“Come, children of the Nation, the day of glory has arrived: The bloody standard of tyranny has been raised against us.
Do you hear, in our countryside, the roaring of those fierce soldiers The have come to strangle our women and children in our arms.
To arms, citizens! Form your battalions!
Let us march, so that impure blood may flow in the furrows of our fields!”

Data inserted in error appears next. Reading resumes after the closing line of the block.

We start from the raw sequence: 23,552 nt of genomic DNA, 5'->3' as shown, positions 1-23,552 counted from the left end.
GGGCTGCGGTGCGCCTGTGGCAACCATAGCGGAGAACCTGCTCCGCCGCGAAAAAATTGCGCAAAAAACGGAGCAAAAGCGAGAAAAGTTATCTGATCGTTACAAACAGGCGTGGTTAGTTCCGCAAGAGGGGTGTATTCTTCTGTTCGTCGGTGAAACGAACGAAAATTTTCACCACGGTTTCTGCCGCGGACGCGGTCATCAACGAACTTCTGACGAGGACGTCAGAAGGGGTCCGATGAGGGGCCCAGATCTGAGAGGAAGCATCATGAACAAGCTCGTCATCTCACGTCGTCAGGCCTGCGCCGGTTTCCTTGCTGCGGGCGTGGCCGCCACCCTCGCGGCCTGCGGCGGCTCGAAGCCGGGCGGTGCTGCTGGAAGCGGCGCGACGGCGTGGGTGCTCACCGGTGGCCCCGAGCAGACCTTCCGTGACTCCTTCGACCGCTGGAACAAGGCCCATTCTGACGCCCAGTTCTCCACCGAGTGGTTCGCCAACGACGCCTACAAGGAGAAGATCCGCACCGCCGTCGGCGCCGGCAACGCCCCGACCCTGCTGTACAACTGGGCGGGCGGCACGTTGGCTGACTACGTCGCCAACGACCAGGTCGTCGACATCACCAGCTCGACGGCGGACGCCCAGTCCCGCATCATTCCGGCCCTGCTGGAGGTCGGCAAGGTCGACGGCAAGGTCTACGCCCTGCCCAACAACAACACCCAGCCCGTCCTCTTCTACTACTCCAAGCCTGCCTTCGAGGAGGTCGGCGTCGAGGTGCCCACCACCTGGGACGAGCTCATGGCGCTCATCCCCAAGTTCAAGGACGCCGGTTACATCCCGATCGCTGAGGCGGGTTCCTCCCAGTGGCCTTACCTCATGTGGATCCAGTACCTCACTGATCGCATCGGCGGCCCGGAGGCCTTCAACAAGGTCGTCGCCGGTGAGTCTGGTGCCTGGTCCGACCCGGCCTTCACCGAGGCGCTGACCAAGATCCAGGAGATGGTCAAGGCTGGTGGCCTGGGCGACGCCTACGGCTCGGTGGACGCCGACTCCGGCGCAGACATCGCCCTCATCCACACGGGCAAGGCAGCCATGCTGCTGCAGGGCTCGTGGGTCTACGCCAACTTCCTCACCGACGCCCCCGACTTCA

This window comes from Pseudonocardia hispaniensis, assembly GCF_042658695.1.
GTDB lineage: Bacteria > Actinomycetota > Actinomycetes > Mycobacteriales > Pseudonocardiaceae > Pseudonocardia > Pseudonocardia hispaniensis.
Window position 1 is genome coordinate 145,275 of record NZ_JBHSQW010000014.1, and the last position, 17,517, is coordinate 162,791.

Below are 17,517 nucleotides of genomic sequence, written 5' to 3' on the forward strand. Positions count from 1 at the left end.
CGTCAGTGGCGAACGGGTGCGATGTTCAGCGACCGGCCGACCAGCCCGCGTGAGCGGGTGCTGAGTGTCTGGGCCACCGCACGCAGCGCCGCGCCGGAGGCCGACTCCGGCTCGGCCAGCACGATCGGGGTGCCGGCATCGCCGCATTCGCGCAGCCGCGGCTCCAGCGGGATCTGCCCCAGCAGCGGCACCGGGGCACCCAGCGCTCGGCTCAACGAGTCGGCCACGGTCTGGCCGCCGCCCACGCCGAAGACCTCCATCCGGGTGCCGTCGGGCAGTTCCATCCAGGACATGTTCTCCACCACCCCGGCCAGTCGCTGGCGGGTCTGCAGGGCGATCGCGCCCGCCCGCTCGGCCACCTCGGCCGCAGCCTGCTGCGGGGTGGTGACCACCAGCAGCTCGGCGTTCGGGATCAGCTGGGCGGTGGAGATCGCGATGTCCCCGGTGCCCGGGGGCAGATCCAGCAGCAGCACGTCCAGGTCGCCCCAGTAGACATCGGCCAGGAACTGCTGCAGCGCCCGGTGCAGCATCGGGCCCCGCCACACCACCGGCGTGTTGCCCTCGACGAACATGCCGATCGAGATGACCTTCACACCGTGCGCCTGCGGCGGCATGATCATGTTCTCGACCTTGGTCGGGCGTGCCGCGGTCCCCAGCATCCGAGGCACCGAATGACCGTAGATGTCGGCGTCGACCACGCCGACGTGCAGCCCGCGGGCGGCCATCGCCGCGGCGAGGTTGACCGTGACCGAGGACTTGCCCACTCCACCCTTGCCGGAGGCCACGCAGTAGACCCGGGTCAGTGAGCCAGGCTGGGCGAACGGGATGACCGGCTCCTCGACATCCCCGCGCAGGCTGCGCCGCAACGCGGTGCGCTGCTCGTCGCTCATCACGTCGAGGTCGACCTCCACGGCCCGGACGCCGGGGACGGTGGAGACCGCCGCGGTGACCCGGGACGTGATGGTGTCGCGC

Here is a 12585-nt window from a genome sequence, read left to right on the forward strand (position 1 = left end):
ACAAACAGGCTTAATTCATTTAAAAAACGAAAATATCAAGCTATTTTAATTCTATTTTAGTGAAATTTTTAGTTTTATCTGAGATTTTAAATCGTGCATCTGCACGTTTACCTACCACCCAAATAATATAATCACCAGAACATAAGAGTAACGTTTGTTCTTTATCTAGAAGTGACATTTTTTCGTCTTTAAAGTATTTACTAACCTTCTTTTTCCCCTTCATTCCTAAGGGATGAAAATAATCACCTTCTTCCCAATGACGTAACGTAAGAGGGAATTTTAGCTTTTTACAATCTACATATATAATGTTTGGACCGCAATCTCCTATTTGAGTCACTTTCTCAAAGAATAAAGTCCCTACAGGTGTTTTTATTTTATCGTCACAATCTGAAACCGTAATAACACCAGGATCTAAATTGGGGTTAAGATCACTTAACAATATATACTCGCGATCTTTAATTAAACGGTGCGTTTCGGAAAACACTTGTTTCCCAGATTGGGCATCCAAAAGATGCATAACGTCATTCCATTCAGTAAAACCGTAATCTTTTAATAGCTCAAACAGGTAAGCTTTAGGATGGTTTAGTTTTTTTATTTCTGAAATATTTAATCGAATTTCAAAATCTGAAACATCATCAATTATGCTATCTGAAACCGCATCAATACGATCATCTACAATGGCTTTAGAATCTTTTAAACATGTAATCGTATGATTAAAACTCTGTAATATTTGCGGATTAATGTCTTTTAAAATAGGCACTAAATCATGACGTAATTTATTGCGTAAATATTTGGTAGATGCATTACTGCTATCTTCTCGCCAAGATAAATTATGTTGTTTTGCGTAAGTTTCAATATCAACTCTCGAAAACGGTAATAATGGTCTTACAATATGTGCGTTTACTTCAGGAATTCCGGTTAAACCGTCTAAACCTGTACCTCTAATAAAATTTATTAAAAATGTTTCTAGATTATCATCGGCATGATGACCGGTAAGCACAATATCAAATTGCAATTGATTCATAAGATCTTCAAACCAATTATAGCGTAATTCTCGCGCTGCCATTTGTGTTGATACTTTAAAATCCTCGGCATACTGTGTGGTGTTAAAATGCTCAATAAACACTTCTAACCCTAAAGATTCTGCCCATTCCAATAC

The spirited, glorious music of the French national anthem, “La Marseillaise”, complements the anthem’s revolutionary words through its use of basic musical elements. After a short introduction with cymbals, drums, and blaring trumpets, the texture of the brass instruments thicken in a crescendo to initiate the entrance of a large male choir, who provide the melody throughout the rest of the anthem. A variety of brass and percussive instruments provide the harmony. Even from the melodic line, there is emphasis of certain pitches on which significant words are sung. For example, from the beginning, longer notes and higher pitchs for “patrie” (nation) and “gloire” (glory) compared to surrounding pitches indicates emphasis on these words. Later, in the chorus, the line “to arms, citizens” is emphasized with a clashing cymbal and louder dynamics. Also, the texture shifts slightly, with a softer accompaniment and more prominent drumbeat, during the chorus line “let us march.” The regality of this homophonic, march-like anthem along with the deep, rich timbre of the almost overpowering male choir, while without any significant harmony, both indicate a sort of “celebration of common man.” The lack of embellishments, generally loud dynamics, and provocative cause this anthem to sound more like a sung, bold proclamation. The full chorus, beginning with “to arms, citizens,” is only sung once (after the first verse); and after each other sung verse (which has the same music sung with different words), the mere sentence “to arms, citizens!” is sung as the “chorus.” While there are 7 full verses,...
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